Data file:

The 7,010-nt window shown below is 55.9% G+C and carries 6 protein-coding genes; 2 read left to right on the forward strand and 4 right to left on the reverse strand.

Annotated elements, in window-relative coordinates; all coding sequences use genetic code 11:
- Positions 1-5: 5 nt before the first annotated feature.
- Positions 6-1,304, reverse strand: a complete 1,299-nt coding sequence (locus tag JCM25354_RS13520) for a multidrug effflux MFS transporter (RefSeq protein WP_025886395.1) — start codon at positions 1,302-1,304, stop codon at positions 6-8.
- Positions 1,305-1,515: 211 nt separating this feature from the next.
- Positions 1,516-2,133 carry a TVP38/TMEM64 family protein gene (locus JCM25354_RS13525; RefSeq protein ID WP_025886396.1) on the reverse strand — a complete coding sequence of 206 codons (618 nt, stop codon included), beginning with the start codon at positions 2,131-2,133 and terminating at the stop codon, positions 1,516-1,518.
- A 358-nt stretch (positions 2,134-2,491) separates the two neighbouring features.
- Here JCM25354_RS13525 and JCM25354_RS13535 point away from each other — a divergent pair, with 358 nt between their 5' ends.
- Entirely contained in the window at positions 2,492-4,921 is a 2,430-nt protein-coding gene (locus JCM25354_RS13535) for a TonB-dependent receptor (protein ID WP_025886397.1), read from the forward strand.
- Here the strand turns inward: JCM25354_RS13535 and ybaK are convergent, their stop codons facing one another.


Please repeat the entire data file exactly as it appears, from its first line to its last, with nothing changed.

The 7,010-nt window shown below is 55.9% G+C and carries 6 protein-coding genes; 2 read left to right on the forward strand and 4 right to left on the reverse strand.

Annotated elements, in window-relative coordinates; all coding sequences use genetic code 11:
- Positions 1-5: 5 nt before the first annotated feature.
- Positions 6-1,304, reverse strand: a complete 1,299-nt coding sequence (locus tag JCM25354_RS13520) for a multidrug effflux MFS transporter (RefSeq protein WP_025886395.1) — start codon at positions 1,302-1,304, stop codon at positions 6-8.
- Positions 1,305-1,515: 211 nt separating this feature from the next.
- Positions 1,516-2,133 carry a TVP38/TMEM64 family protein gene (locus JCM25354_RS13525; RefSeq protein ID WP_025886396.1) on the reverse strand — a complete coding sequence of 206 codons (618 nt, stop codon included), beginning with the start codon at positions 2,131-2,133 and terminating at the stop codon, positions 1,516-1,518.
- A 358-nt stretch (positions 2,134-2,491) separates the two neighbouring features.
- Here JCM25354_RS13525 and JCM25354_RS13535 point away from each other — a divergent pair, with 358 nt between their 5' ends.
- Entirely contained in the window at positions 2,492-4,921 is a 2,430-nt protein-coding gene (locus JCM25354_RS13535) for a TonB-dependent receptor (protein ID WP_025886397.1), read from the forward strand.
- Here the strand turns inward: JCM25354_RS13535 and ybaK are convergent, their stop codons facing one another.